Student engagement, performance, and retention in online education are major concerns for higher education administrators. Wake Technical Community College improved all three with its Operation Graduating Gilbert (OGG) course that adopts a story design and gamification format to build a more engaging experience for the learner.
The first thing a student notices about the OGG course is a storyline with a multiethnic cast of four college student characters representing the diversity of our school. The characters include: Gilbert, the military veteran; Daphne, the African American culinary student; Maria, the Hispanic business student; and Anish, the math student from Utter Pradesh, India. Each of these characters face a problem that becomes the focus of course assignments during the semester.
The weekly narrative accompanies each textbook chapter, and describes a problem that one of the characters face. Students taking the course will incorporate information from the narrative to solve the problem and complete their weekly homework assignments, allowing students to see how psychology applies to different people in everyday life. For example, the narrative for the first week of the course introduces Gilbert as a psychology student who is worried about finding a position as a research assistant in order to gain experience in the field of psychology. His biggest hurdle is determining which subfield of psychology best suits his interests. He discusses this problem with his friend Daphne, who asks Gilbert to make a list of his research interests. As a homework assignment, students are asked to review Gilbert's list of research interests and explain in an essay which subfield of psychology Gilbert should choose to study and why he would most enjoy that area of specialization.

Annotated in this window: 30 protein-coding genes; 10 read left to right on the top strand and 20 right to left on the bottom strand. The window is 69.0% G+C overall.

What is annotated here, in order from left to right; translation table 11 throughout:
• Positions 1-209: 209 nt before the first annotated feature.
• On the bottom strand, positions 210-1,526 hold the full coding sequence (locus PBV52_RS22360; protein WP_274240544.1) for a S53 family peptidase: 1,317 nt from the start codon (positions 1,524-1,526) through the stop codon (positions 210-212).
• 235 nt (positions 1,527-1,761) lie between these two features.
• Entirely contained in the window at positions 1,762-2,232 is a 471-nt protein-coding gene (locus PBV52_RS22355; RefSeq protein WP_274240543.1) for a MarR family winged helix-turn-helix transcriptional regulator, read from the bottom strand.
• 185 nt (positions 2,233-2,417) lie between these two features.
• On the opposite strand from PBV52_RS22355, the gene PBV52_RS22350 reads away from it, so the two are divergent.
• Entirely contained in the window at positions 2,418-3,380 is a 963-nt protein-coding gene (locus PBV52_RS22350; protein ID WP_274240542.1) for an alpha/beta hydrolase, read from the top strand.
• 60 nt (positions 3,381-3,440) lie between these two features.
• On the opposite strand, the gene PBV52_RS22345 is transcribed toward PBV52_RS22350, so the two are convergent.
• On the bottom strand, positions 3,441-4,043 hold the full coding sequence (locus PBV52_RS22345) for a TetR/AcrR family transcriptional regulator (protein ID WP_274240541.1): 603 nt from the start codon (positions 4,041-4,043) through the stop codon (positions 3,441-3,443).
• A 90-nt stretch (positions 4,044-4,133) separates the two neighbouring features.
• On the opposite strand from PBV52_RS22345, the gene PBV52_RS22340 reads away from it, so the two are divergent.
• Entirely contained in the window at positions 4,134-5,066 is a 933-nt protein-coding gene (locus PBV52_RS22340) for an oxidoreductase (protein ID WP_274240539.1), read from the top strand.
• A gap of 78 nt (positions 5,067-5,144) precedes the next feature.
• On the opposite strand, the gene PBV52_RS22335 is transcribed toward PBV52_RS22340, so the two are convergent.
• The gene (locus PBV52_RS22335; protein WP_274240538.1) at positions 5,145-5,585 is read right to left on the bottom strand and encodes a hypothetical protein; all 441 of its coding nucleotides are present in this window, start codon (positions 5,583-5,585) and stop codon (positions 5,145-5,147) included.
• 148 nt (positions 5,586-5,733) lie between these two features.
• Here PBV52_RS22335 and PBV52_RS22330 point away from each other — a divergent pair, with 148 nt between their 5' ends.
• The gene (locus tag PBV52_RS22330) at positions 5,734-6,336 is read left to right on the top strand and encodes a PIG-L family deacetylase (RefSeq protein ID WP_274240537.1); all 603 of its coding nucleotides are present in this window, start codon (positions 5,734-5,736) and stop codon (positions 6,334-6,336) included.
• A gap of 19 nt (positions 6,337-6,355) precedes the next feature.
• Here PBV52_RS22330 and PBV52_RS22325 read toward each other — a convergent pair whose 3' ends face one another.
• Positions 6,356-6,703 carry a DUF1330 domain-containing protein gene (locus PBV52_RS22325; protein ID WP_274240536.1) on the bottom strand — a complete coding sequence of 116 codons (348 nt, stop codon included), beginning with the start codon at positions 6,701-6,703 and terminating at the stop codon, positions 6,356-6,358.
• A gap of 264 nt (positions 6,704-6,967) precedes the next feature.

The weekly narrative was written intentionally to help students develop a growth mindset, which has been shown to be critical to student success (Dweck, 2006). This is done by having characters model both the challenges and solutions to problems that students might have to face in their own lives. For instance, students do journal activities in which they reflect on their own growth mindset orientation. One requires the students to identify three helpful college resources and write about how the resources will support their success. In another journal, students write a letter of advice to a future student to explain how they overcame a struggle and what was learned from the experience.
Campus resources that are important to student success are incorporated into the storyline of the narrative. For example, in Episode 2, Anish has difficulty learning calculus and his friend, Maria, suggests that he visit the Individualized Learning Center to get some free tutoring and support. In another episode, Daphne and Maria notice Anish is rather emotional and they discuss suggesting that he look on the college's Student Life web page for a club or activity to participate in for fun. Instructors could incorporate campus resources into their own courses sporadically or through a narrative, as in the OGG course to help students recognize the resources that are available to them.